The Conservatives have launched their manifesto for next month's city council elections, promising a cleaner, greener, safer Birmingham.
But the document steers clear of mentioning the coalition that has enabled the Conservatives to run the council in partnership with the Liberal Democrats since June 2004.
Instead, the manifesto is sprinkled with references to a "Conservative-led" administration.
The Liberal Democrat manifesto, which will be published shortly, is expected to make similarly coded references to the party's role in running the council and is unlikely to mention the coalition or the Conservatives.
Both parties have agreed unofficially to concentrate their fire-power on May 4 on Labour-held council seats.
A shake-up of the council cabinet after the election seems almost certain, since the Liberal Democrats now have 32 councillors against 40 Conservative, but only two of the ten cabinet places.
There are 45 Labour councillors, two Independents and one vacant seat.
The Conservative manifesto - Birmingham's getting better, don't let Labour blow it - is dominated by pledges to continue existing policies. There are few new initiatives.
In his introduction to the document Mike Whitby, the council leader and leader of the Tory group, writes: "In less than two years Birmingham City Council, under this Conservative-led administration, has undergone a complete transformation.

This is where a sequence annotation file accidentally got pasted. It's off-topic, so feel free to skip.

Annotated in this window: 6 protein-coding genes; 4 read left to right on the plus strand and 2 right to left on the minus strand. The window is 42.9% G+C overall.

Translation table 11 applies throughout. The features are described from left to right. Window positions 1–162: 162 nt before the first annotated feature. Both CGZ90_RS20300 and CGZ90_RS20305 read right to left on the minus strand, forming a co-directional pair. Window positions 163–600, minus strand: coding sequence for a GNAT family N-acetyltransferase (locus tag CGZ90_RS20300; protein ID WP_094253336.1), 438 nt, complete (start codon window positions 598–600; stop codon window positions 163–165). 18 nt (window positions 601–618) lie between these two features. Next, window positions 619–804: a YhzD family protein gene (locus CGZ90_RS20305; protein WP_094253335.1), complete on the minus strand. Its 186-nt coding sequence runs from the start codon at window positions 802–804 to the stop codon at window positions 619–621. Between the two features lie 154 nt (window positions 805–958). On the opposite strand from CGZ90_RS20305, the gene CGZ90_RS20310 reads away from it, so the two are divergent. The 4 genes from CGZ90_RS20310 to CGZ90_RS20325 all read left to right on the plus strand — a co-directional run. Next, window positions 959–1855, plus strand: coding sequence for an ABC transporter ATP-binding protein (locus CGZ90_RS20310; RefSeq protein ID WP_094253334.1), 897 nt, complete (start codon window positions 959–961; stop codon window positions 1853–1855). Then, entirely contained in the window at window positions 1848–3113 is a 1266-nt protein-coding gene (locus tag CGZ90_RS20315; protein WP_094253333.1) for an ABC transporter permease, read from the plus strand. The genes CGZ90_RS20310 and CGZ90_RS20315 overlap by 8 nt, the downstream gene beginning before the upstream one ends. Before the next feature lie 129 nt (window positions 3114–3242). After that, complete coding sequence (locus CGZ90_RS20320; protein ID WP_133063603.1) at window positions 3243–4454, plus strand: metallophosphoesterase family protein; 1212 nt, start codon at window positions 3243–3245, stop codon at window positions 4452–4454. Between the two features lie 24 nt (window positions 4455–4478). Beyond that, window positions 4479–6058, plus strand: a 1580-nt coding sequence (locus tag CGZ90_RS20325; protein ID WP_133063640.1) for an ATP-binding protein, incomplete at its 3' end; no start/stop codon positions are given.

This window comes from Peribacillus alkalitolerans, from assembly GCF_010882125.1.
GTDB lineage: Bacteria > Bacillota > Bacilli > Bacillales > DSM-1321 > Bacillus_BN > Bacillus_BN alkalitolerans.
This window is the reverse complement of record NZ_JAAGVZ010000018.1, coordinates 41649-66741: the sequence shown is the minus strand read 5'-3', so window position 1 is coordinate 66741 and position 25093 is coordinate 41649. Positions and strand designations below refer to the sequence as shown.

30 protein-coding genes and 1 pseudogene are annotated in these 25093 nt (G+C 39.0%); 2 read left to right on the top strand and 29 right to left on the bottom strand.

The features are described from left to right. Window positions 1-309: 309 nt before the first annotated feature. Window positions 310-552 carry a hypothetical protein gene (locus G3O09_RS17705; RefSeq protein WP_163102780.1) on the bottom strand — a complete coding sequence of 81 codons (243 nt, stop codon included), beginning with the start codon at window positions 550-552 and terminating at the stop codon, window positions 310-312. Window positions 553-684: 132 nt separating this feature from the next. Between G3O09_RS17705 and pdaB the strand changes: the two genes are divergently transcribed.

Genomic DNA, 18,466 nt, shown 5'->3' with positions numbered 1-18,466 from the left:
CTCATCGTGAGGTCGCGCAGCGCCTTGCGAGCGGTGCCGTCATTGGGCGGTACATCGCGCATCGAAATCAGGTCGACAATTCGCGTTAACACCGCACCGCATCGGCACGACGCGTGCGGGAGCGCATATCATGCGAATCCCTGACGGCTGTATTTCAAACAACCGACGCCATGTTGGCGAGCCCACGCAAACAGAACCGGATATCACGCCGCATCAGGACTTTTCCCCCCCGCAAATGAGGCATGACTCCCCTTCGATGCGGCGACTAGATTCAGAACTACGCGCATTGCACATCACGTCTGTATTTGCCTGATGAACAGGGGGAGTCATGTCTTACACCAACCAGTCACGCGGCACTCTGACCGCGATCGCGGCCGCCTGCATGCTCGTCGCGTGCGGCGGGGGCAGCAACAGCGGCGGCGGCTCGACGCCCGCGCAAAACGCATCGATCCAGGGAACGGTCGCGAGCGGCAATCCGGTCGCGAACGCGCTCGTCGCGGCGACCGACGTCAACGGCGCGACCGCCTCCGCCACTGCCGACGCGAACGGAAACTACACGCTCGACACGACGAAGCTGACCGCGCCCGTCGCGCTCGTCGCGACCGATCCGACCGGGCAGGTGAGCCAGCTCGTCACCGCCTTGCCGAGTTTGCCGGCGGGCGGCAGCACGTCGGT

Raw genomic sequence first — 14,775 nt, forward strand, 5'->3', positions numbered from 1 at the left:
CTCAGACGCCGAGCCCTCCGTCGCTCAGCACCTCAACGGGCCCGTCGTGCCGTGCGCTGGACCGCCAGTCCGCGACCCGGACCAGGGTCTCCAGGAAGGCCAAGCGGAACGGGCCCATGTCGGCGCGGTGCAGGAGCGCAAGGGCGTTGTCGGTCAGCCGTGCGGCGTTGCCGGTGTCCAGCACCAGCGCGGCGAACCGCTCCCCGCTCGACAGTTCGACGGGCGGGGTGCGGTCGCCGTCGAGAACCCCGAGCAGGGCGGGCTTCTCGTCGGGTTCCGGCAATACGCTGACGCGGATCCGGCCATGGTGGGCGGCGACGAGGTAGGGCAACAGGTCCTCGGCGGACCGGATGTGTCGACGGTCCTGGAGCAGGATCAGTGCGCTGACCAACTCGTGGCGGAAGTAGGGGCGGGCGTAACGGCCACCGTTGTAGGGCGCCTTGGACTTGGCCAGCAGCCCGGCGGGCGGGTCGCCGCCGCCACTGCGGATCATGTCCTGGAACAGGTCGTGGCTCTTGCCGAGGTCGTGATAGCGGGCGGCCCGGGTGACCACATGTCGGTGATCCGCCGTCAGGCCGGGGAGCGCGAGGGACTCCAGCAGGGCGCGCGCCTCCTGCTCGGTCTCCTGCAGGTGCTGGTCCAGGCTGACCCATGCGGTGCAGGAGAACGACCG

"It has gone from being a weak, under-performing council that was constantly failing the citizens of Birmingham to a vibrant forward-looking organisation that is delivering excellence and innovation to the people of our city.
"Since gaining control we have introduced strong financial and managerial stability to the way the council operates and we have improved and invested in our local services, gaining significant praise from the Government's own inspectors.
"We have raised the profile of Birmingham locally, nationally and internationally, as a global city with a local heart. We have successfully promoted Birmingham throughout America, China, India and Europe which, I am sure, will lead to future commercial investment and recognition for our great city."
Pledges outlined in the manifesto include:
* Law and order crackdown, including the possible ban of hoodies in shopping areas;
* Zero tolerance policing and fines for people who spit and allow their dogs to foul public areas;
* Appointment of a cabinet "champion" to help promote work with the voluntary, charitable and faith-based sector;
* Free access to selected sports and training facilities during the run-up to the 2012 Olympic Games;
* Development of proposals for a 50-metre swimming pool.
The Conservatives say they will continue to improve Birmingham's once failing social services department. More than #40 million will be invested in new special care centres and #50 million for sheltered housing.
The manifesto adds: "In 2004 the Conservative-led administration inherited a social services department that was underperforming, under-funded and neglected by Labour. We have pledged an extra #82 million to improve services and motivate staff, which has led to the Government's own Audit Commission awarding us a star performance rating for the first time."